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Posts published in “Day: November 21, 2017”

Enough sucking up to Putin

joneslogo1

During the President’s recent encounter with Vladimir Putin in Vietnam, he says he asked Putin whether Russia had meddled in the U.S. elections in 2016. He relates that Putin “is very, very strong in the fact that he didn’t do it. You have president Putin very strongly, vehemently, says he has nothing to do with that.”

The President also told reporters that Putin “said he absolutely did not meddle in our election” and that “I really believe that when he tells me that, he means it.”

My Vietnam experience was quite a bit different than the President’s. When I was in Vietnam in 1968-69, I represented defendants in about a dozen courts martial. My real job was coordinating artillery fire, but when the defendants learned I was a bono fide lawyer they often requested me as defense counsel. It did not take long to learn that accused individuals often lie about their guilt of wrongdoing.

And, it is not unusual for a guilty person to “vehemently” deny something. When dealing with an accomplished liar, like Putin, one should exercise great caution in believing anything he says.

Remember, President Putin denied having any involvement in the take-over of Crimea, the insurgency in Ukraine, and the downing of the Malaysian airliner over Ukraine. All were gigantic whoppers. This former KGB officer is a master of deceit. Anyone who doubts it should read the meticulously documented book by Karen Dawisha, Putin’s Kleptocracy. It is hard to fathom the evil and dishonesty of this man.

It is also unwise to trust the protestations of a man who has been bent on challenging U.S. interests at practically every turn. He has worked very hard to break up a number of important western alliances, including NATO and the European Union. Mitt Romney correctly called Putin’s Russia our “number one geopolitical foe.” During my Vietnam service, I would not have been much inclined to trust the word of the Viet Cong and there is no reason to trust Putin. And, let’s not forget that Russia provided the sophisticated anti-aircraft weapons that shot down John McCain and so many other American pilots.

It is difficult to understand why one would place faith in the word of a known adversary, like Putin, that he did not meddle in our elections when our intelligence people caught him dead to rights. He has also done so in the elections of many of our allies. British Prime Minister Theresa May had the guts to call Putin out for spreading fake news and interfering in that country’s elections. She told Putin that Great Britain would “do what is necessary to protect ourselves, and work with our allies to do likewise.” I’m hoping she’ll help protect us because it does not appear we are doing much to protect ourselves.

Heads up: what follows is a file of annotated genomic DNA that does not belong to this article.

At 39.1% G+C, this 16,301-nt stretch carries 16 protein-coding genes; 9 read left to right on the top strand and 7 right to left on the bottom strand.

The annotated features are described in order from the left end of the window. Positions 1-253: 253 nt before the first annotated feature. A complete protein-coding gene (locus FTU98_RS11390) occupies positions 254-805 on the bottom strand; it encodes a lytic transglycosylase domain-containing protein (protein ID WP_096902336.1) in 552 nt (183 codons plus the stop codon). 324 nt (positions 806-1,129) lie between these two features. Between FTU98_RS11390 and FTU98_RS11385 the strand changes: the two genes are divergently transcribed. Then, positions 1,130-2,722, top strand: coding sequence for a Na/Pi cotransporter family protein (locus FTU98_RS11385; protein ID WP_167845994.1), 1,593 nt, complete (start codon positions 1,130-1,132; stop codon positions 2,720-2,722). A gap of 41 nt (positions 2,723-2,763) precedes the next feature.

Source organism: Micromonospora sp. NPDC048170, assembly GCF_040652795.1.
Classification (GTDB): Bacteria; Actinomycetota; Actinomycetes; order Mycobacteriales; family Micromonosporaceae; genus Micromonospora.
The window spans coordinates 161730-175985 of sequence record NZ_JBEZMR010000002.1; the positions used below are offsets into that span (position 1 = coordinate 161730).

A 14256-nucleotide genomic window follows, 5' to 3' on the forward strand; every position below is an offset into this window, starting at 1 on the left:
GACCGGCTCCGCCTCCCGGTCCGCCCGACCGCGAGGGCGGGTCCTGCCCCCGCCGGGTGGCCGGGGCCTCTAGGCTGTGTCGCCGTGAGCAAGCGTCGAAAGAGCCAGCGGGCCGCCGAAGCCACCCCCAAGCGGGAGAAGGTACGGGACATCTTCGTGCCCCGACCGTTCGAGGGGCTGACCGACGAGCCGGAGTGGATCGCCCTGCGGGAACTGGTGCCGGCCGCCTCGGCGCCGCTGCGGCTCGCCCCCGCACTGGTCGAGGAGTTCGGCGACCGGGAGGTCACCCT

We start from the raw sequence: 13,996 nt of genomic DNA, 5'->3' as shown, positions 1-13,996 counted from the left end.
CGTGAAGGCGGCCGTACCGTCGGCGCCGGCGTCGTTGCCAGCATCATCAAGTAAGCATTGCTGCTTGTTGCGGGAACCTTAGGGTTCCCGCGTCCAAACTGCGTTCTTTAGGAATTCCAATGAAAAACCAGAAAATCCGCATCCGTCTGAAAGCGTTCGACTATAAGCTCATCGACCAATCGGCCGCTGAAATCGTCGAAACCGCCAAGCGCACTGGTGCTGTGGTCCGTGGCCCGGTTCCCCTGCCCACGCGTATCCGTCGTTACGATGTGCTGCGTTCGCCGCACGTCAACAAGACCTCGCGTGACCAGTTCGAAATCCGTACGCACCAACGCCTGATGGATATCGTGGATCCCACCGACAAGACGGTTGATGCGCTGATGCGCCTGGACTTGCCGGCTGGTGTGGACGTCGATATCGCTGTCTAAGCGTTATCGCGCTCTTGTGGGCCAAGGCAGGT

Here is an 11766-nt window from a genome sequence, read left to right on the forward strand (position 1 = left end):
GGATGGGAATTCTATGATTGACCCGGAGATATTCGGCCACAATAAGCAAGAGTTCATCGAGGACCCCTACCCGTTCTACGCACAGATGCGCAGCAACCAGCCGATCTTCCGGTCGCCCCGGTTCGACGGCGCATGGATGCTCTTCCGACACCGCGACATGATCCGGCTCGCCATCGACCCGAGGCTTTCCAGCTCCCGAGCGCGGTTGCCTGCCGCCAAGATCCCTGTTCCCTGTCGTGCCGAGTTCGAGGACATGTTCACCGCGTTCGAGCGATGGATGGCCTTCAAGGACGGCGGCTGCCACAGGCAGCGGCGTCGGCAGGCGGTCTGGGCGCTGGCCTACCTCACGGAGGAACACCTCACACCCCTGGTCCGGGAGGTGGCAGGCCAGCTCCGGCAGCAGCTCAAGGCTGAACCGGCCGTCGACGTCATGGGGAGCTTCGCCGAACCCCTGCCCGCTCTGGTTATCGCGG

The President says he needs to be nice to Putin to gain his help on various issues. Sucking up with an adversary in hopes of gaining favor is not a winning strategy. It is hard to picture Ronald Reagan meekly telling Gorbachev that, while your Berlin wall is attractive and quite effective in imprisoning millions of East Germans, wouldn’t you please consider some slight alterations? Instead, Reagan forcefully said, “Mr. Gorbachev, tear down this wall.” President Reagan’s strength carried the day and the wall came down. We need that same kind of strength in dealing with Putin. Why ask Putin whether he did something we have proof that he did. Let’s follow the lead of PM May--tell Putin we have the goods on him and that he will rue the day if doesn’t bring it to a screeching halt.

Rather than disputing the indisputable, the U.S. should be vigorously building its cyber defenses and developing a tough offensive capability. We are at a juncture in the electronic era much like we found ourselves in during the infancy of the rocket age. The Russians caught our attention with the launch of the Sputnik, demonstrating they had the lead in a technology with military applications. We had to up our game in that arena.

Now, the Russians have shown their expertise in the offensive use of cyber systems and it is incumbent on this country to take steps to counter Russian cyber aggression, not to deny it.
 

Reasons for rejection

stapiluslogo1

The voter-elected official relationship is just another kind of relationship. And a lot of the same rules apply to it as to others. They're useful in considering questions like those emerging in recent days about what to do about people like Roy Moore (elect him? expel him?) or Al Franken (presumably, various options).